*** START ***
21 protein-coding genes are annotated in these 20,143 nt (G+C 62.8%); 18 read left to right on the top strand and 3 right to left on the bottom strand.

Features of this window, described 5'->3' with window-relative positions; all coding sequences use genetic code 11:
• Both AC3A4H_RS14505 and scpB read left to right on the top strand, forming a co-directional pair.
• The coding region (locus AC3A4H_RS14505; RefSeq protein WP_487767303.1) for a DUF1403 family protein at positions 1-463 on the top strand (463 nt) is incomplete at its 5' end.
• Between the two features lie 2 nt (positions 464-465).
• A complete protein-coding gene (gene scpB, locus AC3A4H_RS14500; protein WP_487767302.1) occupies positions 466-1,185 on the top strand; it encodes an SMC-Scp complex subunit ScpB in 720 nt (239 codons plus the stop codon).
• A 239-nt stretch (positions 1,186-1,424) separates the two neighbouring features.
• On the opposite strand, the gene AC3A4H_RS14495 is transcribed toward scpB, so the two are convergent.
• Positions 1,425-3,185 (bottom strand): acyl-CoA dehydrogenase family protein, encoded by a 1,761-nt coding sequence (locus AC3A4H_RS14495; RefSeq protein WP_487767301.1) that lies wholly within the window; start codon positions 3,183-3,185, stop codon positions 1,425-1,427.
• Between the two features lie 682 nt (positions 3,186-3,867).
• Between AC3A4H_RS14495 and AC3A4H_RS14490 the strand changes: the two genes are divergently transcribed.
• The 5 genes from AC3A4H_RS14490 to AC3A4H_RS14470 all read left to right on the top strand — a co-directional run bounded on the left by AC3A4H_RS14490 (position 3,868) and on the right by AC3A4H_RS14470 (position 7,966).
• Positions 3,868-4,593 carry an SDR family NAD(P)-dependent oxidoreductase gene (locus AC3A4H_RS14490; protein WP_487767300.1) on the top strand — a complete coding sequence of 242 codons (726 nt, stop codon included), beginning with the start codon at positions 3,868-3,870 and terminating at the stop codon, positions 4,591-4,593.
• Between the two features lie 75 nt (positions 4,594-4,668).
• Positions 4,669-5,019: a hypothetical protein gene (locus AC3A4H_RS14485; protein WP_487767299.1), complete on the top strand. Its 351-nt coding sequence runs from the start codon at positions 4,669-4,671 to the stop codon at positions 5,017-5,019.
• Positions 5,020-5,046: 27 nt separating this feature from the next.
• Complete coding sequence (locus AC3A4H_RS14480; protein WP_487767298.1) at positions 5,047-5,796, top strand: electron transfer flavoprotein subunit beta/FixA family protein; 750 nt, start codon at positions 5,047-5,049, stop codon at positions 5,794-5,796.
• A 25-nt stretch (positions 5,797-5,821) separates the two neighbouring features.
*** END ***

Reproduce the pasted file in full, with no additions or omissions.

21 protein-coding genes are annotated in these 20,143 nt (G+C 62.8%); 18 read left to right on the top strand and 3 right to left on the bottom strand.

Features of this window, described 5'->3' with window-relative positions; all coding sequences use genetic code 11:
• Both AC3A4H_RS14505 and scpB read left to right on the top strand, forming a co-directional pair.
• The coding region (locus AC3A4H_RS14505; RefSeq protein WP_487767303.1) for a DUF1403 family protein at positions 1-463 on the top strand (463 nt) is incomplete at its 5' end.
• Between the two features lie 2 nt (positions 464-465).
• A complete protein-coding gene (gene scpB, locus AC3A4H_RS14500; protein WP_487767302.1) occupies positions 466-1,185 on the top strand; it encodes an SMC-Scp complex subunit ScpB in 720 nt (239 codons plus the stop codon).
• A 239-nt stretch (positions 1,186-1,424) separates the two neighbouring features.
• On the opposite strand, the gene AC3A4H_RS14495 is transcribed toward scpB, so the two are convergent.
• Positions 1,425-3,185 (bottom strand): acyl-CoA dehydrogenase family protein, encoded by a 1,761-nt coding sequence (locus AC3A4H_RS14495; RefSeq protein WP_487767301.1) that lies wholly within the window; start codon positions 3,183-3,185, stop codon positions 1,425-1,427.
• Between the two features lie 682 nt (positions 3,186-3,867).
• Between AC3A4H_RS14495 and AC3A4H_RS14490 the strand changes: the two genes are divergently transcribed.
• The 5 genes from AC3A4H_RS14490 to AC3A4H_RS14470 all read left to right on the top strand — a co-directional run bounded on the left by AC3A4H_RS14490 (position 3,868) and on the right by AC3A4H_RS14470 (position 7,966).
• Positions 3,868-4,593 carry an SDR family NAD(P)-dependent oxidoreductase gene (locus AC3A4H_RS14490; protein WP_487767300.1) on the top strand — a complete coding sequence of 242 codons (726 nt, stop codon included), beginning with the start codon at positions 3,868-3,870 and terminating at the stop codon, positions 4,591-4,593.
• Between the two features lie 75 nt (positions 4,594-4,668).
• Positions 4,669-5,019: a hypothetical protein gene (locus AC3A4H_RS14485; protein WP_487767299.1), complete on the top strand. Its 351-nt coding sequence runs from the start codon at positions 4,669-4,671 to the stop codon at positions 5,017-5,019.
• Positions 5,020-5,046: 27 nt separating this feature from the next.
• Complete coding sequence (locus AC3A4H_RS14480; protein WP_487767298.1) at positions 5,047-5,796, top strand: electron transfer flavoprotein subunit beta/FixA family protein; 750 nt, start codon at positions 5,047-5,049, stop codon at positions 5,794-5,796.
• A 25-nt stretch (positions 5,797-5,821) separates the two neighbouring features.